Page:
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Feed the fire

August 15, 2013 One Comment


This article by Rev. Dr. Ed Lehman appeared in the July 1988 issue of The Canadian Lutheran, the first issue of the magazine to appear following Lutheran Church–Canada’s (LCC) founding convention. Now, twenty-five years later, we’ve asked Dr. Lehman to re-read his original article and provide a response to it. Is the fire still going? See his answer here.

by Ed Lehman

How do you keep a fire going?

You feed it.

There was something of a fire going in Winnipeg a few weeks ago. Over one thousand of God’s children, with a common faith and a common goal, met to participate in the establishment of a new synod, Lutheran Church–Canada. Fire was evident in the dedication of the delegates and the enthusiasm of the visitors.

But whatever fire was ignited at our convention was possibly only because of a much greater and deeper fire—that ignited by the Holy Spirit Himself. For this was Pentecost, not merely on the calendar, but revisited in our hearts.

Many would like the emotional high of our convention to continue. They want to keep the fire going. But that can only be done if the fire is fed. And it is fed not by the nostalgic memories of Winnipeg, not by looking at pictures or reminiscing about good feelings. It is fed by the real Pentecost. It is fed by the Spirit.

For us today, removed by time from Winnipeg, and by distance from Jerusalem, the feeding of the fire occurs in less spectacular ways. The Word of God enters our hearts when we read it or hear it, and when we receive it in the Sacraments. God’s Spirit, working through the Word, convicts us of our sin, sends us to our knees, and then touches us with the absolution of Christ earned and uttered on the Cross, “Father, forgive them…”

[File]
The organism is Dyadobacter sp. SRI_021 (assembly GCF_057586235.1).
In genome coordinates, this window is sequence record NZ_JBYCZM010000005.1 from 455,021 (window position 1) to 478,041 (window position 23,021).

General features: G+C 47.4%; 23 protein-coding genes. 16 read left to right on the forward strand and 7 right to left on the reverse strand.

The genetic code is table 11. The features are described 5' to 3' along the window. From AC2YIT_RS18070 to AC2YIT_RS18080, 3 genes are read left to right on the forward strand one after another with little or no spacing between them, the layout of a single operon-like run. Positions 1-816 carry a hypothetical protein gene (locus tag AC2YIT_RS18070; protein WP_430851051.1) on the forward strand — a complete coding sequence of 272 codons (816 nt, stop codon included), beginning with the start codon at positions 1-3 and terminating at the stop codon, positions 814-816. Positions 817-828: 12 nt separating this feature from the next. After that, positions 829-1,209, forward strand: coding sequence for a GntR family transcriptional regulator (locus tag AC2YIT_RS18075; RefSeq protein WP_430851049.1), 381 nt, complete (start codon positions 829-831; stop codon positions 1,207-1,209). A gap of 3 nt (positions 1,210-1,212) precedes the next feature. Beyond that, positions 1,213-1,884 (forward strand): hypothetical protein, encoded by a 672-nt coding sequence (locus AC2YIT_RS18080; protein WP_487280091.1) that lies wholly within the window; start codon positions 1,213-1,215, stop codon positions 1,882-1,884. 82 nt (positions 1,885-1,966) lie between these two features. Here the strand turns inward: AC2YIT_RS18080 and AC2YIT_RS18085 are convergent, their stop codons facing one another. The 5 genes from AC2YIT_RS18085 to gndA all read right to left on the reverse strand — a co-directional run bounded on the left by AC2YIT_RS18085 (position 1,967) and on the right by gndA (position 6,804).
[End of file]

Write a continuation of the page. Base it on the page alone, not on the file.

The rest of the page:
If, then, we want to keep the fire of enthusiasm alive, we need to be fed and fired by God’s Word.

If we want to keep the fire of enthusiasm alive, we need to be fed and fired by God’s Word.

But there is also an object lesson here. Fire requires two things: oxygen and a combustible element. Strange, isn’t it? Oxygen sustains life; the combustible element surrenders it. So, too, God puts His life in us. In loving and obedient response, we surrender in service to Him and to our fellow men. The fire consumes, but it does not destroy. Jesus said, “Unless a kernel of wheat falls on the ground and dies, it remains only a single seed. But if it dies, it produces many seeds. The man who loves his life will lose it, while the man who hates his life in this world will keep it for eternal life” (John 12:24-25). Christ gave Himself in service to us. It’s not too much that we give ourselves to Him.

As Lutheran Church–Canada moves beyond its infancy, people will be judging it by a variety of standards: How big is it? How is it making out financially? What new missions are being started? These are all legitimate questions. But underlying them all is a far more fundamental question: is Lutheran Church–Canada receiving and responding to the life-giving Word through which the Holy Spirit creates and breathes fire into His Church?

That fire has been lit. Consume us, Lord, in Your service!


Rev. Dr. Ed Lehman was Lutheran Church–Canada’s first national President following the 1988 founding convention. Dr. Lehman’s 2013 response to the above 1988 article appears here.

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